In Australia, the Lancer Evo developed a formidable reputation despite – or perhaps, paradoxically, because of – the fact it was mostly not on sale here. By contrast the Subaru Impreza WRX STi was usually imported in limited numbers (and at times was perceived as not representing a major advance over the standard WRX). The Lancer Evolution faced no such issue partly because Mitsubishi had, as it were, cut out the middle man – after the discontinuation of the Lancer GSR, there was no WRX rival, just the shopping trolley Lancer and the unobtainable Lancer Evolution; predictably, this latter grew a phenomenal reputation.

Neither the Legacy Turbo nor the Galant VR4 won a World Rally Championship, essentially because they were rather too heavy and not notably wieldy. But the Impreza 555 (read: STi) won the 1995 championship. For the next four years in a row, the title went to Mitsubishi and this is where the Lancer Evolution developed its mystique, a mystique I would suggest greater than would ever attach to the WRX STi.

Australian would-be buyers clamoured for an Evo, so did the Europeans. Ralliart dealer networks in the UK and Europe received an allocation from 1998, but it was not until May 2001 that the car was available from just eight specialist dealers in Australia. There would never be an issue in finding sufficient buyers!

A brilliant engine and beautifully presented in red on red (Evo VI Tommi Makinen Edition).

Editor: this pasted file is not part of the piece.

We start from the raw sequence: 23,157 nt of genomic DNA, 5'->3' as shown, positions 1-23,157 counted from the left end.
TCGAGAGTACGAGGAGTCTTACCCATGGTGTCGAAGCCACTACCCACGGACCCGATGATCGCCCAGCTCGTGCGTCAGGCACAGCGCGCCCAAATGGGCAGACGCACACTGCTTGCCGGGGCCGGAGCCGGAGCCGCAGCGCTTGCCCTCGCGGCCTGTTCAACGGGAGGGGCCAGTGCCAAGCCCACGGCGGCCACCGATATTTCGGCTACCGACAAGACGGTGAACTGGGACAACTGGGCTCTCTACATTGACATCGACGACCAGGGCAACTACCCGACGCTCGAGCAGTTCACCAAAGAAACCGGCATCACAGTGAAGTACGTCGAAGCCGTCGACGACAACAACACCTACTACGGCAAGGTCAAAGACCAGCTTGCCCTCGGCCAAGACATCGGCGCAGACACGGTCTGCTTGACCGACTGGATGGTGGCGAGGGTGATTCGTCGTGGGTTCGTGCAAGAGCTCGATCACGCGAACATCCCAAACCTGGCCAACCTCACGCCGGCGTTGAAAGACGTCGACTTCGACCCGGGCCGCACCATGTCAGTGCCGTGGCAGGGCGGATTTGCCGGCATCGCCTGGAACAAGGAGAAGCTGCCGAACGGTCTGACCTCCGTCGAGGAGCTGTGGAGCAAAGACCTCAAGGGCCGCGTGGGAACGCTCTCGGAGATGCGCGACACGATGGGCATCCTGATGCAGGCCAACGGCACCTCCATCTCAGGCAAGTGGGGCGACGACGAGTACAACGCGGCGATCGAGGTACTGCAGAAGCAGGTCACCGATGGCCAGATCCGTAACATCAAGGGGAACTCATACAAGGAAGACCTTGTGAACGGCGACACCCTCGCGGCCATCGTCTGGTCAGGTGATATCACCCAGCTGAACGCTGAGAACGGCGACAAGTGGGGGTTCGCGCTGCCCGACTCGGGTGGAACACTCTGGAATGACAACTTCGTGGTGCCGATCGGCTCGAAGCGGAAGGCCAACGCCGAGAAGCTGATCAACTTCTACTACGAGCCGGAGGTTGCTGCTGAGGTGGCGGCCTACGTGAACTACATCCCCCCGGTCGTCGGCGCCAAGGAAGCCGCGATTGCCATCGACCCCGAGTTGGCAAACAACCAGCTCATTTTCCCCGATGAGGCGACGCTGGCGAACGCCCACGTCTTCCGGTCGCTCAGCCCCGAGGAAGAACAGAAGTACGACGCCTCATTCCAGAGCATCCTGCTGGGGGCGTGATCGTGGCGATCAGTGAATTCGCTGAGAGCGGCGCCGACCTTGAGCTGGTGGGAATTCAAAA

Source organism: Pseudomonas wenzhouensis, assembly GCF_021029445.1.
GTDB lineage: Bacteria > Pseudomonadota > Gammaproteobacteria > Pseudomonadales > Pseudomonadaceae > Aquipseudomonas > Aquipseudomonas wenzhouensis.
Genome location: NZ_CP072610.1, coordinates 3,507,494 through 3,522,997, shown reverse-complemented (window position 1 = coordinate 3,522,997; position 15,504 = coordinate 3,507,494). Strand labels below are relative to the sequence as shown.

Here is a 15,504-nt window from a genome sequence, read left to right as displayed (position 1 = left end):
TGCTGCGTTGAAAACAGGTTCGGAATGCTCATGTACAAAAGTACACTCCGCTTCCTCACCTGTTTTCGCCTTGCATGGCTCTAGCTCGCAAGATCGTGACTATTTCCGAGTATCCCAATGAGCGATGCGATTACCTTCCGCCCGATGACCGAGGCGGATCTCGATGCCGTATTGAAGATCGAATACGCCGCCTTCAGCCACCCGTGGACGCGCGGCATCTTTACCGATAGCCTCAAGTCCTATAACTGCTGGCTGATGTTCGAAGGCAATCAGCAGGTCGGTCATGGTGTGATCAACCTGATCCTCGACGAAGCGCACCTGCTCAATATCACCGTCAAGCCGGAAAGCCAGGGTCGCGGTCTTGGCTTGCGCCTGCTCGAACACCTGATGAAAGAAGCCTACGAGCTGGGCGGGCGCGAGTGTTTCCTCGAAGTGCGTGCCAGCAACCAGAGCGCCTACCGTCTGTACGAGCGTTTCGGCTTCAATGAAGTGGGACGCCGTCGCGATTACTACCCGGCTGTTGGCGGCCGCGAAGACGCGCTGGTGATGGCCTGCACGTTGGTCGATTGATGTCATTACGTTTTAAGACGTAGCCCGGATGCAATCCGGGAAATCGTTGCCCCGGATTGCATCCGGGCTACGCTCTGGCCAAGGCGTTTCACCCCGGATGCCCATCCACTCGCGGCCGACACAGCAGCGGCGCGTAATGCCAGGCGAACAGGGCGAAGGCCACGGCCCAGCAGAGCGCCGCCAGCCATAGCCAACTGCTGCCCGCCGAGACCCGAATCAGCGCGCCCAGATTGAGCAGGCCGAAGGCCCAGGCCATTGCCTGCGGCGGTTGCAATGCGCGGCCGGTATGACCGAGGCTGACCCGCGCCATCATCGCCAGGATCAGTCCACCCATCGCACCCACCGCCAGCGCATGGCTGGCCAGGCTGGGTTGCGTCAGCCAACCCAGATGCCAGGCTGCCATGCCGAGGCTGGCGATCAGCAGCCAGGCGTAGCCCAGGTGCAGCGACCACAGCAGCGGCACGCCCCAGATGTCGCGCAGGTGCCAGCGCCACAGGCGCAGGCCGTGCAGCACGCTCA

A batch of 100 Evo VI Tommy Makinen Editions (all of them built in September 2000) was imported in 2001, priced at an eye-watering $79,990 plus on-road costs! In popular parlance this model was the Evo 6.5. Here was the first hi-po Lancer on offer locally since the GSR slipped into oblivion in 1996. Japanese customers were already getting their eager hands on Evo VIIs!

The Evo VII was not sold in Australia.

Maximum power was quoted at 206kW to meet Japanese regulations but the real output was certainly higher. A more telling indicator of the Tommi Makinen’s real world performance is the peak torque number of 373Nm at 3000rpm. The 400m time was 13.2 in the heart of Porsche 911 country. An Active Yaw Control feature transferred torque between the rear wheels.

The Evo VIII was a comparative bargain after the Tommy Makkinen Edition! 

We skipped the Evo VII but got its successor in June 2004. The price dropped to $61,990, which was within $5K of the WRX STi, but disappointingly so did performance, largely due to Australian octane ratings. The only option was leather trim for an extra $3000. Two batches of 100 cars each came here. Subaru though sold 1837 WRXs and 368 STI’s in the same time frame.

Many enthusiasts preferred the lighter Evo IX to its successor.

Less expensive again at $56,789 (the pricing an MMAL piece of trickery, emulating a 1983 Colt 45 priced at $4567) was the Evo IX which arrived here in 2006. With aluminium roof and door intrusion bars, it was some 80kg – say one average passenger – lighter and more luxuriously specified (no challenge!).

The Evo X was so grown up we had to call it Evolution!

But unquestionably the Evolution X was in both senses of the word the ultimate model. It went on sale here in May 2008 and the media release fittingly took the assembled members of the press to Winton Raceway in north-eastern Victoria. We were instructed please to refer to it no longer affectionately as ‘Evo’ but more formally and respectfully as ‘Evolution’.

Yes, the X was heavier than its predecessor but it possessed ferocious torsional rigidity. This car gave the Lancer Evolution sub-brand a lyrical swansong.

The aptly named Evolution V Final Edition will always be highly covetable.

Although MMAL was not the first manufacturer to exploit the meaning of evolution and apply it to the steady improvements made to hot homologation special variants, the corporation did finish up owning this charismatic sub-brand and the Mitsubishi Lancer Evolution will always be seen as one of the definitive high-performance speciality cars of the 1990-2020 era.